VMware and PowerCLI

Sooner or later you may have to do some «serious work» outside of the vCenter GUI or vCenter client. PowerCLI on a Windows machine is the obvious choice here. I’m in the middle of upgrading an ESXi 5.0 cluster with a non-SSO based vCenter to a new 5.5 cluster with a SSO-capable vCenter 5.5 server. Downtime is critical, and migration from one cluster to a new when using dvSwitches does not work without some tinkering.

Doing some reading I’ve found that one way to do this is to create old school vSwitches with all the needed VLAN’s and change the Network on all VMs from dvSwitches to vSwitches. Testing show a packet loss of 1-2 packets, which is acceptable. The main issue here is creating the new vSwitches. No biggie if you have a SOHO lab, but with 12 servers and 40 VLANs we’re talking click-click-click if you’re using a GUI.

First of all – get PowerCLI installed and configured

http://blogs.vmware.com/PowerCLI/2013/03/back-to-basics-connecting-to-vcenter-or-a-vsphere-host.html

http://searchvmware.techtarget.com/tip/Bulk-VMware-administration-Using-PowerCLI-with-standard-switches

Check the references for PowerCLI and Virtual Switches

https://www.vmware.com/support/developer/PowerCLI/PowerCLI41U1/html/New-VirtualSwitch.html

Then read these http://www.mikelaverick.com/2014/01/back-to-basics-configuring-standard-vswitch-with-powercli-part-three-of-three/ as well as http://www.gabesvirtualworld.com/migrating-distributed-vswitch-to-new-vcenter/ and you should be ready to go!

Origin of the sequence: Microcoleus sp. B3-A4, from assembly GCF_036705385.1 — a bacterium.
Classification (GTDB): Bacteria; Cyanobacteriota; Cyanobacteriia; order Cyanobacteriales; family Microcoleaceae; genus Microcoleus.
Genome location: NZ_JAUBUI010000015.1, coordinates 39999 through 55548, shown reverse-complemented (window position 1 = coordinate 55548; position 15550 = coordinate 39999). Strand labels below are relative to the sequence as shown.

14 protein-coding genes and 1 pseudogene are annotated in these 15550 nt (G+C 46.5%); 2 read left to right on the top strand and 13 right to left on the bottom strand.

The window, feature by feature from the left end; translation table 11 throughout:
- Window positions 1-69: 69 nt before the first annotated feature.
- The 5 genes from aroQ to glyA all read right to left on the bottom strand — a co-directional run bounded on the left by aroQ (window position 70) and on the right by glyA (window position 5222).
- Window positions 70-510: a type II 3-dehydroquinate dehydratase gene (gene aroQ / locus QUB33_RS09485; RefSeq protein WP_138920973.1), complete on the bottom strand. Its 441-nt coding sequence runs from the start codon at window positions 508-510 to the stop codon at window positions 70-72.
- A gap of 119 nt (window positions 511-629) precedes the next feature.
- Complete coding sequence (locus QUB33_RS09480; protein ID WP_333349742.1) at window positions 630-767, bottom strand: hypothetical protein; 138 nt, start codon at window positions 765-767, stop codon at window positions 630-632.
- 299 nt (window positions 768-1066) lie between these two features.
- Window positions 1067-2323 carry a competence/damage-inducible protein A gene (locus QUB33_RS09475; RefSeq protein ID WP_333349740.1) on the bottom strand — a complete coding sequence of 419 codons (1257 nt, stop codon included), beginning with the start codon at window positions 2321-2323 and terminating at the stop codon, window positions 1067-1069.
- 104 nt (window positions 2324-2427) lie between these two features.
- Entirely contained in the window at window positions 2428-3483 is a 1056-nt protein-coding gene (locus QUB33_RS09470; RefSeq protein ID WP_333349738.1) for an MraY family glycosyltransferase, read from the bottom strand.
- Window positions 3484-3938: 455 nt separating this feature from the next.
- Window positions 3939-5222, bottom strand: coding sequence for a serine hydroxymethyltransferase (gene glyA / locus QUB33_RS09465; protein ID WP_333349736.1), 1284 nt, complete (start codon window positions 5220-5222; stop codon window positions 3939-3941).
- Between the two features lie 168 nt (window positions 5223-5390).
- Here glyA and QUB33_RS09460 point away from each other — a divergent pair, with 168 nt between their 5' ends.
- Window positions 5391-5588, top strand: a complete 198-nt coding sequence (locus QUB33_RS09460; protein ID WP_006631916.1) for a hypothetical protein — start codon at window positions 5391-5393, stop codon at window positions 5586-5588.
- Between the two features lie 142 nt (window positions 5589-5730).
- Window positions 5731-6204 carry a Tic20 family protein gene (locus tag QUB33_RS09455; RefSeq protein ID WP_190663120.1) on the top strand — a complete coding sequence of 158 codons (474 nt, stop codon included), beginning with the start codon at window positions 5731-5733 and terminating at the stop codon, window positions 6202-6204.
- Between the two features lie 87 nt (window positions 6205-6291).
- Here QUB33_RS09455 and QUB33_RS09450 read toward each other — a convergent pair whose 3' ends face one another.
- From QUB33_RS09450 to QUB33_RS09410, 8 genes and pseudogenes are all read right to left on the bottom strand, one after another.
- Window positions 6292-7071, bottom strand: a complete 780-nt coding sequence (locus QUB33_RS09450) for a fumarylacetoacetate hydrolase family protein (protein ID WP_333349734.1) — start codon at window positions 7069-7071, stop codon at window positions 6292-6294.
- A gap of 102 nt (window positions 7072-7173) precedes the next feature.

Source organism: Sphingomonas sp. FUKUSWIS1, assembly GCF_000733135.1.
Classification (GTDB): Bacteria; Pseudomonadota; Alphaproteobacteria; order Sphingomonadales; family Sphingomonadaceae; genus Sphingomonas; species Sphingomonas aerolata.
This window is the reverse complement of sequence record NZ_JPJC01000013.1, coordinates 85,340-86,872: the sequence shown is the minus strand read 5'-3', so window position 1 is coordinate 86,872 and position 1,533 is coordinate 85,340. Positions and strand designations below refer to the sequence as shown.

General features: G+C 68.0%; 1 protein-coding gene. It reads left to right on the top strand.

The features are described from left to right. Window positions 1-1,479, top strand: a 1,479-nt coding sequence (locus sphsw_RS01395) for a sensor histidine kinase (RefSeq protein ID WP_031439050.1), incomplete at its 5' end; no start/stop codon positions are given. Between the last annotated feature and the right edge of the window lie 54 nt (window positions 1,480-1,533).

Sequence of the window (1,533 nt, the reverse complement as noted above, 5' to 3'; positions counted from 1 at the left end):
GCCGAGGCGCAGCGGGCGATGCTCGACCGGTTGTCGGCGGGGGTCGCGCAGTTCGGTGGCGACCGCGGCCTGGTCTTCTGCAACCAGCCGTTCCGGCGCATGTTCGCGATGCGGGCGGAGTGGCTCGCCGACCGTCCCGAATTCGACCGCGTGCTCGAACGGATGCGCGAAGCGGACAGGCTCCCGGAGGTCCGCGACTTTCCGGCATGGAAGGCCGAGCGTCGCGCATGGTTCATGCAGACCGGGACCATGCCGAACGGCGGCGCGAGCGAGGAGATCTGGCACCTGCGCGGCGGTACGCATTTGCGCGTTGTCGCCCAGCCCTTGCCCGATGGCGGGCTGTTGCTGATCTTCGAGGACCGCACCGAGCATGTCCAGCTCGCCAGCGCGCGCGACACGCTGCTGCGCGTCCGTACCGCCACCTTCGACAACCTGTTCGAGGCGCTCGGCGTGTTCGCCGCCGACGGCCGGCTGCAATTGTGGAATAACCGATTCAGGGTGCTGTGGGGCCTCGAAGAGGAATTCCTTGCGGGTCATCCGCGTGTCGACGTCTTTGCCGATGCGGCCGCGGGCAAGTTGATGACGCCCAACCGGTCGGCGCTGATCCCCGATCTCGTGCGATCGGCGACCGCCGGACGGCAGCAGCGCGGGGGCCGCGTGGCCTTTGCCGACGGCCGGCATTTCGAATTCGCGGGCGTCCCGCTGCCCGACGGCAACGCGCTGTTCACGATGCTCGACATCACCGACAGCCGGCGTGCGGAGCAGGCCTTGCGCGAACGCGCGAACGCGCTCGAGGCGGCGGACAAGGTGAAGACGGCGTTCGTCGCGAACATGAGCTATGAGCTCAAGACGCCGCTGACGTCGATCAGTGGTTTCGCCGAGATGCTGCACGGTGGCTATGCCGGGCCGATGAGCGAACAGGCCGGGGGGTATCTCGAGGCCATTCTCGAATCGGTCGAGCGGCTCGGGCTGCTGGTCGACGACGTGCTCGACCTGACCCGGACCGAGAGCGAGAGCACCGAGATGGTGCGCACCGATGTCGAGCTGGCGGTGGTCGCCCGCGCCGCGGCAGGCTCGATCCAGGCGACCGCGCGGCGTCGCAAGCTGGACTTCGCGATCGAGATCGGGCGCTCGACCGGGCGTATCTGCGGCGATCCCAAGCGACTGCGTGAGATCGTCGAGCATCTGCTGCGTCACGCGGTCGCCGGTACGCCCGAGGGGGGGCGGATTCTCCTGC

Another issue here is naturally if you use EVC in you cluster, and maybe stepped up a notch if the new cluster have more recent hardware. We’re in this situation, going from Dell 11G to 12G/13G servers, and we do have to reboot the machines anyhow. To get it somewhat smooth I intend to fill one of the ESXi 5.0 servers with as many VMs as common sense tells me to, remove it from the old vCenter and add it to the new SSO-enabled vCenter. The VMs on this particular server will be shut down and then migrated onto the new cluster, and probably upgraded with the newer hardware version/VMwareTools.

Reklamer

Oracle Solaris Virtualbox and Tools

If you want some VMs on your Solaris-machine, Virtualbox is the simple choice. Feels like a dumbed down version of Vmware workstation or Hyper-V on Windows 8, but it seems to do the job for quick testing. Virtualbox should also work fine on a wide variety of OS’es other than Solaris.

A useful tool if you don’t have easy access to the Solaris GUI you may want to try RemoteBox on your Windows-machine. Download from http://sourceforge.net/projects/remotebox/ and see the following for how to get it running on Windows.

http://sourceforge.net/p/remotebox/discussion/RemoteBox/thread/d9309282/?limit=50#374b/fe48

Windows Storage Spaces 2012 – some references

Just a few links and references that I’ve found helpful…